Saturday, May 7, 2011

No Glass Windows; No Windex

The Cutting of the Banana Tree!

Here we are four months into our year of adventure and service in Costa Rica.  What have we learned?  Have we done any good by being here?  Is this place better for us being here?  Questions such as these are daily discussed between the two of us, and we are finding them much more difficult to answer since leaving the Alajualita church building site.  When we were there it was easy to look at a completed wall or poured floor and know that we had helped construct a house of worship for God.  Now, I only wish that we could look into the future of each of our students and know that the English we are teaching them will benefit them some day in a way that will greatly improve their lives.  But alas, we can not know that.  Have we done any good by being here?  

We have recently realized that we are not going to receive any great encouragement or thanks from the Ticos (Costa Ricans).  It isn’t really in the culture of the Caribbean Coast to freely give out thanks, and we can’t expect them to understand what we have given up to be here.  More often we find that we take flak for being in a place where we are always thought of as tourists-that-can’t-speak-the-local-language.  But, “pura vida” (it’s all good).  We know that this is part of our learning experience.  We are all called to do good to the “widows and orphans” (James 1:27) and those that won’t be able to repay us with anything (even words).  We are working on it!

We continue contemplating these things and trying to adjust our course so that we are doing everything we can to help while we are here.  Thank you for all of your prayers.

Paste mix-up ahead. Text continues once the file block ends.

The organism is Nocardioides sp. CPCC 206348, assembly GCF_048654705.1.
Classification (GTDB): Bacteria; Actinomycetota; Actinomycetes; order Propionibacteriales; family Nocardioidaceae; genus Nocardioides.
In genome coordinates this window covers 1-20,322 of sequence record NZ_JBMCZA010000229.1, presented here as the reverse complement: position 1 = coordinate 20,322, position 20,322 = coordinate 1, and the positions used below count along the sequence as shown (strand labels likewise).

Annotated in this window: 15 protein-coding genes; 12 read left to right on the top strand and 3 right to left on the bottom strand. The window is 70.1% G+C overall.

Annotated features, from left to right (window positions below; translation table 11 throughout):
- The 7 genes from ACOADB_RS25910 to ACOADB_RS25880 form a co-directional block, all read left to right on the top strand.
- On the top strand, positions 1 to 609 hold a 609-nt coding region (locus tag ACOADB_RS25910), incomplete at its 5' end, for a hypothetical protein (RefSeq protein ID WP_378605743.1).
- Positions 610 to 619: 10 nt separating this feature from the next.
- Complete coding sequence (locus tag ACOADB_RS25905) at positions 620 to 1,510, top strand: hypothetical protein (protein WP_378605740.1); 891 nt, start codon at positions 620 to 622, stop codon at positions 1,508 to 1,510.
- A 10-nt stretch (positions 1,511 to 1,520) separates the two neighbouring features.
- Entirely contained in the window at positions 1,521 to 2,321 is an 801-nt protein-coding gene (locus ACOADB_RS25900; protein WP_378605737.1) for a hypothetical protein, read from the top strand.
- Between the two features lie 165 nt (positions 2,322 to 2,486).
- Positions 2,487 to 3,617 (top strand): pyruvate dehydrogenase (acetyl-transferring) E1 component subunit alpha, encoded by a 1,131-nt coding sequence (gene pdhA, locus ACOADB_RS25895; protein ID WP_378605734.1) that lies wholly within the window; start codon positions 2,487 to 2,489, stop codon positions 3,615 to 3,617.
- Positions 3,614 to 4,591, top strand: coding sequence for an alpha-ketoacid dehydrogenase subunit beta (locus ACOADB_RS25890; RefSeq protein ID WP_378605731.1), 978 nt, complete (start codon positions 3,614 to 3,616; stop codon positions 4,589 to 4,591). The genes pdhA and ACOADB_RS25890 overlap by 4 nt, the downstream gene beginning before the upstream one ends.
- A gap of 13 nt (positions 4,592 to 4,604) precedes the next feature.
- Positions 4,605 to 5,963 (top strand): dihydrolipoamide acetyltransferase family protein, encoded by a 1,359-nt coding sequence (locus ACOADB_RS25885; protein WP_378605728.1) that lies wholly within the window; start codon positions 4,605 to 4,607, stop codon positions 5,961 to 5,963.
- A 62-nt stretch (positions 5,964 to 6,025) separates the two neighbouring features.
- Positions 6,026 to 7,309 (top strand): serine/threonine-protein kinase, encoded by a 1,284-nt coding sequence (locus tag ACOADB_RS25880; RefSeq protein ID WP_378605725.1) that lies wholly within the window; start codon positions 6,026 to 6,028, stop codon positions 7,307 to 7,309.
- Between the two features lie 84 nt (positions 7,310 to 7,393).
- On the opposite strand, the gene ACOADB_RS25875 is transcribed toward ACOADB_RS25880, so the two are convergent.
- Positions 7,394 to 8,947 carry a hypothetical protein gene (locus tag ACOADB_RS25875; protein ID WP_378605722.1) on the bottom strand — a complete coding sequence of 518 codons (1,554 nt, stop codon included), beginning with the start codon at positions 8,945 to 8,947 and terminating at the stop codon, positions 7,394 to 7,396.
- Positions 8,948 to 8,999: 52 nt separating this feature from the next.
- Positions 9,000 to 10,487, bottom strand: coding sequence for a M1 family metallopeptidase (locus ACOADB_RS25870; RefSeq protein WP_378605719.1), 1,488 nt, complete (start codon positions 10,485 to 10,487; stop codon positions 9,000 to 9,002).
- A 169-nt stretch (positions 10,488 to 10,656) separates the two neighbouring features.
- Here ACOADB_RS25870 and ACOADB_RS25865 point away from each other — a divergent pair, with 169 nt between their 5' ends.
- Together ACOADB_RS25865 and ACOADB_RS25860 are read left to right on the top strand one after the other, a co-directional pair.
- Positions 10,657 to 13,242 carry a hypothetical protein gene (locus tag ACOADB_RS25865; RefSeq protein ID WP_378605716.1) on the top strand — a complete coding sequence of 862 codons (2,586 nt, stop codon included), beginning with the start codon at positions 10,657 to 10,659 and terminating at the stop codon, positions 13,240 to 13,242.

It is not a law in Costa Rica that a person must carry identification.  Regardless (or irregardless…I always think it’s funny when people say that.  If you are one of those people, you should stop saying that because it isn’t a word), it is common knowledge that it is a good idea to carry a copy of your passport because the police like to look at it and shake their head (or nod, if you’re lucky).  Well, we were recently headed into Limon from Cahuita on the 8:00am bus for Jenn to tutor at 9:00.  The bus got stopped and boarded at a police checkpoint (another thing that Costa Rica has that the US does not; you guys don’t know what you’re missing!).  The policia quickly passed over the Ticos and headed straight for us, the tourists.  We provided our passports copies as we’d done before and we were immediately ordered off the bus.  The bus left without us and we were pointedly told that our copies were only good 200 meters from our place of residence, an erroneous claim.  I believe that this particular policia was just having a bad morning, but it caused our landlord to have to drive to the checkpoint and hand deliver passports to the two dangerous volunteer teacher tourists that were being detained.  As we boarded the next bus we were told we had to pay for another bus ticket.  We argued with the bus driver for some minutes while the whole bus waited.  Eventually we just said we weren’t going to pay and that we were going to sit down.  The bus driver finally gave in and drove on once we said that we might pay at some point and appeared to be reaching for our billfolds.  We never did.